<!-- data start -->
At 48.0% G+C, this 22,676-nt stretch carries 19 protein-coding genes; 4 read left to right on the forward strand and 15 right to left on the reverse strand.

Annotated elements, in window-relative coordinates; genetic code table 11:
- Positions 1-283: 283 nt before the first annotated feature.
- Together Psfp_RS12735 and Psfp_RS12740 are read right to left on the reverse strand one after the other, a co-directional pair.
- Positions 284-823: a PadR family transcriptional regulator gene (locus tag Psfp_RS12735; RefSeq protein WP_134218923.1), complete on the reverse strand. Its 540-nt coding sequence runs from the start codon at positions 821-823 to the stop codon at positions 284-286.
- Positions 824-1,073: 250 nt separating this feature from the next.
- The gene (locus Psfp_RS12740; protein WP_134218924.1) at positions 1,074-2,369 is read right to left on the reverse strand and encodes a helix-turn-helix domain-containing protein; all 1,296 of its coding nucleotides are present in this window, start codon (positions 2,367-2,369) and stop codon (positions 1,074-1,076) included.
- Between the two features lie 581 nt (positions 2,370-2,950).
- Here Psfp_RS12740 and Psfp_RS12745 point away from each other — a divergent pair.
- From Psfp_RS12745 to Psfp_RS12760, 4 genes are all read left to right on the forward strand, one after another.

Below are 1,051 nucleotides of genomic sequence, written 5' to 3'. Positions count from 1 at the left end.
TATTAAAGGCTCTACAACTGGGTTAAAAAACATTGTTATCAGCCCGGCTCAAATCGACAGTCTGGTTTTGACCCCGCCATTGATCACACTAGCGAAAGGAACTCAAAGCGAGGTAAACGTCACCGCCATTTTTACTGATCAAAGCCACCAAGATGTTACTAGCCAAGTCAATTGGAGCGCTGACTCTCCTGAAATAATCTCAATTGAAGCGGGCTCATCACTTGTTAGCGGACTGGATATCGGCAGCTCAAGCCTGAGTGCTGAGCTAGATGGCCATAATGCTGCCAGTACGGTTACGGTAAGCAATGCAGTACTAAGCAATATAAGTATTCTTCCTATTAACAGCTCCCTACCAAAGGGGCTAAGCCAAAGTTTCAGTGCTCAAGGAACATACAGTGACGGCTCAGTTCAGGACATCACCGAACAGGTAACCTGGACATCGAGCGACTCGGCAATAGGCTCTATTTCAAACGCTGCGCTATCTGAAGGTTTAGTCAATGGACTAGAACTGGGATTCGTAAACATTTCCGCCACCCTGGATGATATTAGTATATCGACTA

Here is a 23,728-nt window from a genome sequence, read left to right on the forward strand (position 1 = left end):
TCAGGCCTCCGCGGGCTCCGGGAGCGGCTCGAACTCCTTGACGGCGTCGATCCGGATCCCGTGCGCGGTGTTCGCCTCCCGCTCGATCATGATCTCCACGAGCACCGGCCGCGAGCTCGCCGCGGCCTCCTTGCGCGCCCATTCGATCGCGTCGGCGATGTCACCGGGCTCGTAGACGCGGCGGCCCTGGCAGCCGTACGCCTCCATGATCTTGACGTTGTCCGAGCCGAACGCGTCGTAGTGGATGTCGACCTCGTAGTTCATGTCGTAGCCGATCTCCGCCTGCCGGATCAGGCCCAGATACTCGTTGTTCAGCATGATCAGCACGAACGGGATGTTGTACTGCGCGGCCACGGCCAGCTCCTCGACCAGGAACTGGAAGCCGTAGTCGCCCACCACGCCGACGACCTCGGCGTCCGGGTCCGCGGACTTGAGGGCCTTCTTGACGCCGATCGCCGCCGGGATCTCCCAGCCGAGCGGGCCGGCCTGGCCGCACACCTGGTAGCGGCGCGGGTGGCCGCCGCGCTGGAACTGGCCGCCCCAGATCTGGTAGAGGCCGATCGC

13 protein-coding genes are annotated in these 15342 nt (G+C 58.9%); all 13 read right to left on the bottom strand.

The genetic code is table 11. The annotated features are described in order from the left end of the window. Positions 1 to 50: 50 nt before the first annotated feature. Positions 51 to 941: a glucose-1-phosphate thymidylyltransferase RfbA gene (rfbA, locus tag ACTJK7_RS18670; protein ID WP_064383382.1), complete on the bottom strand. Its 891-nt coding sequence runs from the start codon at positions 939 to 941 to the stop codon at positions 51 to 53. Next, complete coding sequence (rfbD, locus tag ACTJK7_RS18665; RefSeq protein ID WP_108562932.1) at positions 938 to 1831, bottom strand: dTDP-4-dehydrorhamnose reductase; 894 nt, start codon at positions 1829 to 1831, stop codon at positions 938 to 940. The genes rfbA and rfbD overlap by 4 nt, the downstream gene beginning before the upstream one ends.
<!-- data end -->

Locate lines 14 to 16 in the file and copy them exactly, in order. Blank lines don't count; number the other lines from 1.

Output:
TCAGGCCTCCGCGGGCTCCGGGAGCGGCTCGAACTCCTTGACGGCGTCGATCCGGATCCCGTGCGCGGTGTTCGCCTCCCGCTCGATCATGATCTCCACGAGCACCGGCCGCGAGCTCGCCGCGGCCTCCTTGCGCGCCCATTCGATCGCGTCGGCGATGTCACCGGGCTCGTAGACGCGGCGGCCCTGGCAGCCGTACGCCTCCATGATCTTGACGTTGTCCGAGCCGAACGCGTCGTAGTGGATGTCGACCTCGTAGTTCATGTCGTAGCCGATCTCCGCCTGCCGGATCAGGCCCAGATACTCGTTGTTCAGCATGATCAGCACGAACGGGATGTTGTACTGCGCGGCCACGGCCAGCTCCTCGACCAGGAACTGGAAGCCGTAGTCGCCCACCACGCCGACGACCTCGGCGTCCGGGTCCGCGGACTTGAGGGCCTTCTTGACGCCGATCGCCGCCGGGATCTCCCAGCCGAGCGGGCCGGCCTGGCCGCACACCTGGTAGCGGCGCGGGTGGCCGCCGCGCTGGAACTGGCCGCCCCAGATCTGGTAGAGGCCGATCGC

13 protein-coding genes are annotated in these 15342 nt (G+C 58.9%); all 13 read right to left on the bottom strand.

The genetic code is table 11. The annotated features are described in order from the left end of the window. Positions 1 to 50: 50 nt before the first annotated feature. Positions 51 to 941: a glucose-1-phosphate thymidylyltransferase RfbA gene (rfbA, locus tag ACTJK7_RS18670; protein ID WP_064383382.1), complete on the bottom strand. Its 891-nt coding sequence runs from the start codon at positions 939 to 941 to the stop codon at positions 51 to 53. Next, complete coding sequence (rfbD, locus tag ACTJK7_RS18665; RefSeq protein ID WP_108562932.1) at positions 938 to 1831, bottom strand: dTDP-4-dehydrorhamnose reductase; 894 nt, start codon at positions 1829 to 1831, stop codon at positions 938 to 940. The genes rfbA and rfbD overlap by 4 nt, the downstream gene beginning before the upstream one ends.